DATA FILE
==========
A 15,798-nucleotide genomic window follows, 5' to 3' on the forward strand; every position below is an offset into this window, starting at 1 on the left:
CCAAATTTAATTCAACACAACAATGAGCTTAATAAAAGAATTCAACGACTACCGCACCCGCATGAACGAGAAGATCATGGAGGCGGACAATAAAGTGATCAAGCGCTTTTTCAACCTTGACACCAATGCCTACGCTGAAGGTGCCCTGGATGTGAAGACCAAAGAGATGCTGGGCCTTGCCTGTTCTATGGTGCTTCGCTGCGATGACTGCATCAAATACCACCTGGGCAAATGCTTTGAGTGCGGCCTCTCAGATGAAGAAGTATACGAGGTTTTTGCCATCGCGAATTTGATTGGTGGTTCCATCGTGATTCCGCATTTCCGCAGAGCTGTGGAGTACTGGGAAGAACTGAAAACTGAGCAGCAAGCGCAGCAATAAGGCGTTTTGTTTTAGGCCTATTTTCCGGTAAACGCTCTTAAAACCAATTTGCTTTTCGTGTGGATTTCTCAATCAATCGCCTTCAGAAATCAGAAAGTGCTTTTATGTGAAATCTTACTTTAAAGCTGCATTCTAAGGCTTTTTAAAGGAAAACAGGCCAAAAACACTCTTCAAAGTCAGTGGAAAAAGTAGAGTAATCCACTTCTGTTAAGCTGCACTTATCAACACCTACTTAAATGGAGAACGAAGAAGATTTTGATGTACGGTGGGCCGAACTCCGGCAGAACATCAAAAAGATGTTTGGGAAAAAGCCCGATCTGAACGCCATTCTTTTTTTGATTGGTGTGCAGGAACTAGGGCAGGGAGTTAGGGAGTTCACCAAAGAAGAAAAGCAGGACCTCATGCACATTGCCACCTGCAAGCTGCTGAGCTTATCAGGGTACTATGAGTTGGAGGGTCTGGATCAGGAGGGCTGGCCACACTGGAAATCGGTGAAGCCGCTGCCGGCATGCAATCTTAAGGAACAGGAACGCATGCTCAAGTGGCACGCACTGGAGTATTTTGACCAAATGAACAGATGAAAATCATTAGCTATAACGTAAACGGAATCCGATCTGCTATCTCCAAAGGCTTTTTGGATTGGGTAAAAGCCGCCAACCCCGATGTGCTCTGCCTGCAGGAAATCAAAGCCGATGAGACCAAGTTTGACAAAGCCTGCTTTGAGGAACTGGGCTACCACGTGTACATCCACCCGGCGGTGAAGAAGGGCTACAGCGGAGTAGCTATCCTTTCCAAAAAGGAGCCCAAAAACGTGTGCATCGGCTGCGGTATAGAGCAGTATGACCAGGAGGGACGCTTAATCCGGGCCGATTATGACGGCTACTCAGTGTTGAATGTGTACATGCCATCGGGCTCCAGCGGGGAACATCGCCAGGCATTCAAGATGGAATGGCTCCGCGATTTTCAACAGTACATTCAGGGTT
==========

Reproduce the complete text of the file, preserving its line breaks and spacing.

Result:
A 15,798-nucleotide genomic window follows, 5' to 3' on the forward strand; every position below is an offset into this window, starting at 1 on the left:
CCAAATTTAATTCAACACAACAATGAGCTTAATAAAAGAATTCAACGACTACCGCACCCGCATGAACGAGAAGATCATGGAGGCGGACAATAAAGTGATCAAGCGCTTTTTCAACCTTGACACCAATGCCTACGCTGAAGGTGCCCTGGATGTGAAGACCAAAGAGATGCTGGGCCTTGCCTGTTCTATGGTGCTTCGCTGCGATGACTGCATCAAATACCACCTGGGCAAATGCTTTGAGTGCGGCCTCTCAGATGAAGAAGTATACGAGGTTTTTGCCATCGCGAATTTGATTGGTGGTTCCATCGTGATTCCGCATTTCCGCAGAGCTGTGGAGTACTGGGAAGAACTGAAAACTGAGCAGCAAGCGCAGCAATAAGGCGTTTTGTTTTAGGCCTATTTTCCGGTAAACGCTCTTAAAACCAATTTGCTTTTCGTGTGGATTTCTCAATCAATCGCCTTCAGAAATCAGAAAGTGCTTTTATGTGAAATCTTACTTTAAAGCTGCATTCTAAGGCTTTTTAAAGGAAAACAGGCCAAAAACACTCTTCAAAGTCAGTGGAAAAAGTAGAGTAATCCACTTCTGTTAAGCTGCACTTATCAACACCTACTTAAATGGAGAACGAAGAAGATTTTGATGTACGGTGGGCCGAACTCCGGCAGAACATCAAAAAGATGTTTGGGAAAAAGCCCGATCTGAACGCCATTCTTTTTTTGATTGGTGTGCAGGAACTAGGGCAGGGAGTTAGGGAGTTCACCAAAGAAGAAAAGCAGGACCTCATGCACATTGCCACCTGCAAGCTGCTGAGCTTATCAGGGTACTATGAGTTGGAGGGTCTGGATCAGGAGGGCTGGCCACACTGGAAATCGGTGAAGCCGCTGCCGGCATGCAATCTTAAGGAACAGGAACGCATGCTCAAGTGGCACGCACTGGAGTATTTTGACCAAATGAACAGATGAAAATCATTAGCTATAACGTAAACGGAATCCGATCTGCTATCTCCAAAGGCTTTTTGGATTGGGTAAAAGCCGCCAACCCCGATGTGCTCTGCCTGCAGGAAATCAAAGCCGATGAGACCAAGTTTGACAAAGCCTGCTTTGAGGAACTGGGCTACCACGTGTACATCCACCCGGCGGTGAAGAAGGGCTACAGCGGAGTAGCTATCCTTTCCAAAAAGGAGCCCAAAAACGTGTGCATCGGCTGCGGTATAGAGCAGTATGACCAGGAGGGACGCTTAATCCGGGCCGATTATGACGGCTACTCAGTGTTGAATGTGTACATGCCATCGGGCTCCAGCGGGGAACATCGCCAGGCATTCAAGATGGAATGGCTCCGCGATTTTCAACAGTACATTCAGGGTT